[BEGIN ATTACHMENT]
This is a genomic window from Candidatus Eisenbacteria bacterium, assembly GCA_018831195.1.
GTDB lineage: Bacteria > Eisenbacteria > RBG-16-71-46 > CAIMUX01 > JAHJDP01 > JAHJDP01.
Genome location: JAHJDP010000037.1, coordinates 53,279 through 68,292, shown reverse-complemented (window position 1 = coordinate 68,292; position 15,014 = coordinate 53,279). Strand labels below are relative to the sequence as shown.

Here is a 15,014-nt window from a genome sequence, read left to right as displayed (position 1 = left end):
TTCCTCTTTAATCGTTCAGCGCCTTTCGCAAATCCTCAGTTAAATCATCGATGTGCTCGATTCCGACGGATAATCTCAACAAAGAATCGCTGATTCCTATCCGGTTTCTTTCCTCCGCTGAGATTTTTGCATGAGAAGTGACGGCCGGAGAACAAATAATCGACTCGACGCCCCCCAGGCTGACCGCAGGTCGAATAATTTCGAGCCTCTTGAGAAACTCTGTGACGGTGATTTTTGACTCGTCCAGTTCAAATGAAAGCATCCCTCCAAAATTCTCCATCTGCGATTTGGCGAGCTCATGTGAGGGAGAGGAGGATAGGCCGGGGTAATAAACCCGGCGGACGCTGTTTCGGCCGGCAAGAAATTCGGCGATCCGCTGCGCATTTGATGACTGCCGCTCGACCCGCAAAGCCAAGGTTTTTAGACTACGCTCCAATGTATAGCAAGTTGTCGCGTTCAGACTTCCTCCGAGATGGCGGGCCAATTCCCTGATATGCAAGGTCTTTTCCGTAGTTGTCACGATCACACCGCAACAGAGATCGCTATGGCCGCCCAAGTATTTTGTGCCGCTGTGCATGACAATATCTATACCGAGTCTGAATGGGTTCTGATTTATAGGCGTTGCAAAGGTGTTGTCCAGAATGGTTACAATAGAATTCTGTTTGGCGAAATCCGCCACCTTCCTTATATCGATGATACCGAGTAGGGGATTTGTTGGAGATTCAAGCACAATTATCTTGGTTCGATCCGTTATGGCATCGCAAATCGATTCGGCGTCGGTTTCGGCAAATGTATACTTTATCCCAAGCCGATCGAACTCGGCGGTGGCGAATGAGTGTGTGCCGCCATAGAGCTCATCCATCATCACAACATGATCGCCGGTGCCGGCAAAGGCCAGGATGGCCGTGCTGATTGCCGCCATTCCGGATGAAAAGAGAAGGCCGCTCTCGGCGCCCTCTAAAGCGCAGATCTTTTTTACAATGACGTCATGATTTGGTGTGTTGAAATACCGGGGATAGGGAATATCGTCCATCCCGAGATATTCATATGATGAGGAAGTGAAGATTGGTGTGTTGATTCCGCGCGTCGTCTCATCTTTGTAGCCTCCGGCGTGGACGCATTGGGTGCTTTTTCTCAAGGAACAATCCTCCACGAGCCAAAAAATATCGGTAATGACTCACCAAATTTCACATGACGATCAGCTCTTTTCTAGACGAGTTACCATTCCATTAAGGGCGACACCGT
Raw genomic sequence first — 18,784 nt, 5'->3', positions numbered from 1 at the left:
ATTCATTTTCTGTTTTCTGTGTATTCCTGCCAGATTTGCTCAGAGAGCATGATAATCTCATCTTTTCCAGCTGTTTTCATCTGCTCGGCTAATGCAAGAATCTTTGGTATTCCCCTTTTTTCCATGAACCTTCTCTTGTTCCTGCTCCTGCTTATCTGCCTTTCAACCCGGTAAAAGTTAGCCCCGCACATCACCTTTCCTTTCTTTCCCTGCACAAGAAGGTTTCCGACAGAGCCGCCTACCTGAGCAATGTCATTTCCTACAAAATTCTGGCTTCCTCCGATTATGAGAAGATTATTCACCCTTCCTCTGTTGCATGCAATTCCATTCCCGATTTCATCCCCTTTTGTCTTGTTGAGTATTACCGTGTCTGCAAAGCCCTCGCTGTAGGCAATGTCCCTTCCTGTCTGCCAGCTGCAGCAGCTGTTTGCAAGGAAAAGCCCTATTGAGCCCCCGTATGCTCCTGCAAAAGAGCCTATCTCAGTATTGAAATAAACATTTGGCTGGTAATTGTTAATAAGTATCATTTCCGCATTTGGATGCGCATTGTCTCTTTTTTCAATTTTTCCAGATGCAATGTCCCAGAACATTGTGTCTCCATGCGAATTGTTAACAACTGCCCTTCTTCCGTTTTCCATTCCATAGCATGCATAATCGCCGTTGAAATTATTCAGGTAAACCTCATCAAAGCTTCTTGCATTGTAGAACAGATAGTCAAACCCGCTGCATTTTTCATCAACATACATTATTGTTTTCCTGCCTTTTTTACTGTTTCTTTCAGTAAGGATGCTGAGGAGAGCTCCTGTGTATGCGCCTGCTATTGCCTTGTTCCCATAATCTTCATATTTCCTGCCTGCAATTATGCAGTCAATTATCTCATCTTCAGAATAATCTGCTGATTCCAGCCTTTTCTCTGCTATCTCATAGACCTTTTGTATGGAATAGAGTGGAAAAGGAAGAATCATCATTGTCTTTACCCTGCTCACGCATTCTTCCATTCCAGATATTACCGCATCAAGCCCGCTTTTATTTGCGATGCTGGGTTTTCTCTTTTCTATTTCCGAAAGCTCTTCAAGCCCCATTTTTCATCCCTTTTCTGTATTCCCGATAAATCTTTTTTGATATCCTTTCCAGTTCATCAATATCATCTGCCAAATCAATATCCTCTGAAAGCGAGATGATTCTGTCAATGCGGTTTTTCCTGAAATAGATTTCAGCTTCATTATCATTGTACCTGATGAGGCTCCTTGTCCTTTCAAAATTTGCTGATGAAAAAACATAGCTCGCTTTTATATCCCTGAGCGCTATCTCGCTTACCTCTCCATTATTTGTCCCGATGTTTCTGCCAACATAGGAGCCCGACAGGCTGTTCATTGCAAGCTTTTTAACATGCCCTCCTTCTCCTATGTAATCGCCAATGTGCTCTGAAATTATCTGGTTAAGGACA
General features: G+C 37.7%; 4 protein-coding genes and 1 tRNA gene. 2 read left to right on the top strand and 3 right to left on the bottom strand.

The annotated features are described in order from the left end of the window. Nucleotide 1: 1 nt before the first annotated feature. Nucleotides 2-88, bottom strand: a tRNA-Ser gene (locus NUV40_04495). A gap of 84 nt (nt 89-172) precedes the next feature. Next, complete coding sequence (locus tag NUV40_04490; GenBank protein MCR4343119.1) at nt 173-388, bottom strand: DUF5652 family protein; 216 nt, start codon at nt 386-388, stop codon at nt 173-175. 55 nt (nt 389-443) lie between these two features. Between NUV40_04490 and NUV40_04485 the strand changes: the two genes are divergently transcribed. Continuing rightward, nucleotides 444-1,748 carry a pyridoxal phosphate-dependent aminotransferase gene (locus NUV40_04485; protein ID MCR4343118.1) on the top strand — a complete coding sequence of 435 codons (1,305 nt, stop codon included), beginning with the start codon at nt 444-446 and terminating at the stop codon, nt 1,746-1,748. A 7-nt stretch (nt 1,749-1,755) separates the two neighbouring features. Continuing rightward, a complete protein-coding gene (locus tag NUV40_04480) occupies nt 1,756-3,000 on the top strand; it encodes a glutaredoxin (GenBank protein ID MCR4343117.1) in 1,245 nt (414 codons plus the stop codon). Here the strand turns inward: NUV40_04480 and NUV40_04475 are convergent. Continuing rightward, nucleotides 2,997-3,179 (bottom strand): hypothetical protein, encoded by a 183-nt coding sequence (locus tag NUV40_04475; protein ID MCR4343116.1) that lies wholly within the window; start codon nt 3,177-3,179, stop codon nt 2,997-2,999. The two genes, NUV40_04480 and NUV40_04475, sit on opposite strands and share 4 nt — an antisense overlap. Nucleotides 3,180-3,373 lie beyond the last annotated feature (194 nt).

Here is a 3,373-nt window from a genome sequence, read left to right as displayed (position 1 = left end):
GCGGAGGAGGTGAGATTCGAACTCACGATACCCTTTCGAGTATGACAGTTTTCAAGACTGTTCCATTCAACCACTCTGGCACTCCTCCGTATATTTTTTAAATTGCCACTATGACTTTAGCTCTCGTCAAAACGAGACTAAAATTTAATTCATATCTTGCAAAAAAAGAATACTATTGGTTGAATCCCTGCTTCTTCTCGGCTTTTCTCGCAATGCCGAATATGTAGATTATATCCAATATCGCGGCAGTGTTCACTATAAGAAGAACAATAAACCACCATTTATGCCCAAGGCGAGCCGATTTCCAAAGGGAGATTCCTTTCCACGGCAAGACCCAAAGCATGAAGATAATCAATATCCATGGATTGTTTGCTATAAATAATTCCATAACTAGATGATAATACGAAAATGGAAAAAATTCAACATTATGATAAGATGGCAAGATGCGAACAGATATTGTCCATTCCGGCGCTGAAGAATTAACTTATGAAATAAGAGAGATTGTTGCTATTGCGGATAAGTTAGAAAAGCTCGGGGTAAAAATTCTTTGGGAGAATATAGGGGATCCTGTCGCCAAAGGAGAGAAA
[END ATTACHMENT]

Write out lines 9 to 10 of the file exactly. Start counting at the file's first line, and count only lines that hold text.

The annotated features are described in order from the left end of the window. Nucleotide 1: 1 nt before the first annotated feature. Nucleotides 2-88, bottom strand: a tRNA-Ser gene (locus NUV40_04495). A gap of 84 nt (nt 89-172) precedes the next feature. Next, complete coding sequence (locus tag NUV40_04490; GenBank protein MCR4343119.1) at nt 173-388, bottom strand: DUF5652 family protein; 216 nt, start codon at nt 386-388, stop codon at nt 173-175. 55 nt (nt 389-443) lie between these two features. Between NUV40_04490 and NUV40_04485 the strand changes: the two genes are divergently transcribed. Continuing rightward, nucleotides 444-1,748 carry a pyridoxal phosphate-dependent aminotransferase gene (locus NUV40_04485; protein ID MCR4343118.1) on the top strand — a complete coding sequence of 435 codons (1,305 nt, stop codon included), beginning with the start codon at nt 444-446 and terminating at the stop codon, nt 1,746-1,748. A 7-nt stretch (nt 1,749-1,755) separates the two neighbouring features. Continuing rightward, a complete protein-coding gene (locus tag NUV40_04480) occupies nt 1,756-3,000 on the top strand; it encodes a glutaredoxin (GenBank protein ID MCR4343117.1) in 1,245 nt (414 codons plus the stop codon). Here the strand turns inward: NUV40_04480 and NUV40_04475 are convergent. Continuing rightward, nucleotides 2,997-3,179 (bottom strand): hypothetical protein, encoded by a 183-nt coding sequence (locus tag NUV40_04475; protein ID MCR4343116.1) that lies wholly within the window; start codon nt 3,177-3,179, stop codon nt 2,997-2,999. The two genes, NUV40_04480 and NUV40_04475, sit on opposite strands and share 4 nt — an antisense overlap. Nucleotides 3,180-3,373 lie beyond the last annotated feature (194 nt).

Here is a 3,373-nt window from a genome sequence, read left to right as displayed (position 1 = left end):